A Guide to Common Jewish Celebrations
Not sure how to tell a Bar Mitzvah from a Bat Mitzvah? The Jewish community in the United States is estimated at 7.5 million people of all ages. The chances of being invited to a Jewish event are high!
So how do you honor the people who have invited you into their community?
Whether you are visiting family or have made new Jewish friends, learning about Jewish celebrations is a good idea. By showing your knowledge of Jewish customs and practices, you can commemorate important Jewish events with respect and appreciation.
Do you want to learn more about Jewish celebrations? Here’s what you need to know about common Jewish traditions.
Passover occurs in the Springtime and commemorates the story of Exodus, which tells the story of the liberation of the Jews from slavery in Egypt. Each family has its own Passover rituals, including storytelling, food, and songs.
During Passover, the main event is the seder (a festive meal), where the Haggadah is recited.
Rosh Hashanah is the celebration of the Jewish New Year. During the celebrations for Rosh Hashanah, Jewish people will ask for forgiveness for mistakes they have made in the past year.
Jewish observances and rituals include candle lighting, prayer services, and eating special foods.
Yom Kippur is known as the day of atonement. It is considered the holiest day in the Jewish calendar. Jewish people are encouraged to make amends and ask for forgiveness along with a 25-hour fast.
Additional restrictions include abstaining from using cosmetics, bathing, wearing leather shoes, and engaging in sexual relations.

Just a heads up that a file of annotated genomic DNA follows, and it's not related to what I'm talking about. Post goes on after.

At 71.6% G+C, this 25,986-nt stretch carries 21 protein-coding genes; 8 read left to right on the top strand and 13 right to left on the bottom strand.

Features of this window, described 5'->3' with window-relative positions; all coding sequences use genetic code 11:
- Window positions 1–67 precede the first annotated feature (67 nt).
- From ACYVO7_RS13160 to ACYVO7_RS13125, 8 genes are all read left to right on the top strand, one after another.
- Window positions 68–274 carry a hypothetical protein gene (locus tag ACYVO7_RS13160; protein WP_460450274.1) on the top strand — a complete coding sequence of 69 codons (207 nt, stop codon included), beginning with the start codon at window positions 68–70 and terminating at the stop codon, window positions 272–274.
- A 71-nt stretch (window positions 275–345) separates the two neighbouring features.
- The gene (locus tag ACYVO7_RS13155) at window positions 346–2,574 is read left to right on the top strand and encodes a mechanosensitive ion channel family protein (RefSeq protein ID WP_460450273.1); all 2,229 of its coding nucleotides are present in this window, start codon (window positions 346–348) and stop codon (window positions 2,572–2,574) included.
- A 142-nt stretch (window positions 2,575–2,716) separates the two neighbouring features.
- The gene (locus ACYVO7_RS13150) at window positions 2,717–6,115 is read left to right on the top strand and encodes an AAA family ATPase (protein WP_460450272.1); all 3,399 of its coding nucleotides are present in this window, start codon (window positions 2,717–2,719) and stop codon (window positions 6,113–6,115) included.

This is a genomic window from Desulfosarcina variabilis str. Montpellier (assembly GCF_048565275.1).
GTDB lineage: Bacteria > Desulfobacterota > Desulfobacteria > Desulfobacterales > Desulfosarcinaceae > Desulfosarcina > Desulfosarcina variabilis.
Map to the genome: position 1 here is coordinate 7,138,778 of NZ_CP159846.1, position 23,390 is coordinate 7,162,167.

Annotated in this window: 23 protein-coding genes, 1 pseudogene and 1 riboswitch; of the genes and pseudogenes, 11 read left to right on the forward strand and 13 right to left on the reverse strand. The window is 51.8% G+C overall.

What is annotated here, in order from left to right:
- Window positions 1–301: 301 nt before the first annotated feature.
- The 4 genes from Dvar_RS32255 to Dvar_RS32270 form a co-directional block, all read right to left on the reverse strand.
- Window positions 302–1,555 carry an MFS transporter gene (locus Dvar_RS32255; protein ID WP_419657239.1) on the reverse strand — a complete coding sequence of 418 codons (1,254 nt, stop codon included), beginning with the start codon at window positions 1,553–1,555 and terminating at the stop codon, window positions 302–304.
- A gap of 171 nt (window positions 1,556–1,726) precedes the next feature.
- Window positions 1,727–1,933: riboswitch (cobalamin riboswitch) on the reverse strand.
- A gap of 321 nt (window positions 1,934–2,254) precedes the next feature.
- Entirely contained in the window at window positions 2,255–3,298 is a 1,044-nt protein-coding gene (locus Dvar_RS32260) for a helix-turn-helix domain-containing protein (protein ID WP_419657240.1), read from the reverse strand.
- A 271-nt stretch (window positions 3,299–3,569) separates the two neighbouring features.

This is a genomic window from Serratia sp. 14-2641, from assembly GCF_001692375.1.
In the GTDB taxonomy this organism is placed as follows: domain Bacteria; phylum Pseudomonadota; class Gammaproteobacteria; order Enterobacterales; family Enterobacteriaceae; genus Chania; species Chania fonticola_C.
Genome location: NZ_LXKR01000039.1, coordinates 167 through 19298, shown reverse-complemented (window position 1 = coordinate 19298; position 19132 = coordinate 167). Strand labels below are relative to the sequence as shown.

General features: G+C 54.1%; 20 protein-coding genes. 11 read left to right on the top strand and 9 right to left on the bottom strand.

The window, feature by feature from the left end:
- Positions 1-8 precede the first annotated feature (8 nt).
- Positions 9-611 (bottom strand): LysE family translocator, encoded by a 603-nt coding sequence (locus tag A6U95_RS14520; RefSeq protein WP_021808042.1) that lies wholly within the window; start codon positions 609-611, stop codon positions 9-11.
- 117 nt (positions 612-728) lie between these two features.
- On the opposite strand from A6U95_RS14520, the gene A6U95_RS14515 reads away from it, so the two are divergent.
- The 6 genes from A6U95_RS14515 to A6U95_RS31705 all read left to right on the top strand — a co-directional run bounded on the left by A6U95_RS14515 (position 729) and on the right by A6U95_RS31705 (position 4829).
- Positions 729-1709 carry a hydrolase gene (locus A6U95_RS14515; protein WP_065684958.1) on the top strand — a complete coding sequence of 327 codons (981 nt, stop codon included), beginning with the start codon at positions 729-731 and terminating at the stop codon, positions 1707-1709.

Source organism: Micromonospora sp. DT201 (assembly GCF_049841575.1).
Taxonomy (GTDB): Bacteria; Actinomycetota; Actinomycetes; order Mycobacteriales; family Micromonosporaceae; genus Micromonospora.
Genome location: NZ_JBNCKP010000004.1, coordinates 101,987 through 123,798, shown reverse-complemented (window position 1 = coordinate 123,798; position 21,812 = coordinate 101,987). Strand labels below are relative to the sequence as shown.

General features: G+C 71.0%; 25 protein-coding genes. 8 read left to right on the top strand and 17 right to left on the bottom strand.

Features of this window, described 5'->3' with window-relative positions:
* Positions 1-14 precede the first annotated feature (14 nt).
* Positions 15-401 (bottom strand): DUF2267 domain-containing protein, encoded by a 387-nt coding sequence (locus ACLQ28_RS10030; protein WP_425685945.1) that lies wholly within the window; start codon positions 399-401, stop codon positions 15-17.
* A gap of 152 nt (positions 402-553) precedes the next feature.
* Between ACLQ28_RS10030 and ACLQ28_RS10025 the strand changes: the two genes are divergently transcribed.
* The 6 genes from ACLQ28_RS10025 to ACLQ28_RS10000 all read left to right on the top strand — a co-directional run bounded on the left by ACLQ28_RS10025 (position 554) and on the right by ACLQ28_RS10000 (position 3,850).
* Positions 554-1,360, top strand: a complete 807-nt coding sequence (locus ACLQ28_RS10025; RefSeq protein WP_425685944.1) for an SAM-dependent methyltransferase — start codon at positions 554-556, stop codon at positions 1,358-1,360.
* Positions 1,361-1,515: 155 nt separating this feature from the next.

Hannukah is a Jewish holiday (also known as the Festival of Lights) that celebrates the victory of the Maccabees over the Syrian-Greek army. It is celebrated over eight days to commemorate how long the holy light burned. The menorah (a candelabra with nine candles) is lit each day of Hannukah.
Bar Mitzvah or Bat Mitzvah
On their 13th birthday, a Jewish child will celebrate their coming of age with a Bar or Bat Mitzvah celebration. The boy (or girl) will read from the Torah and receive gifts before enjoying a special celebratory meal. Learn more about Bar Mitzvah traditions and Jewish practices before attending any Jewish events.
The Bat Chayil is a similar ceremony where a girl will speak about a Jewish topic but not read prayers from the Torah. This ceremony marks a girl’s right of passage into adulthood within her community.
Learn More About Jewish Celebrations
The best way to learn about Jewish celebrations is to speak to the people who observe them. These important holidays are celebrated throughout the year following the Jewish calendar.
Learning about Jewish practices is a great way to connect with family and friends during a sacred and special time. Learning about Jewish practices is a great way to connect with family and friends during a sacred and special time.Learning about Jewish practices is a great way to connect with family and friends during a sacred and special time.
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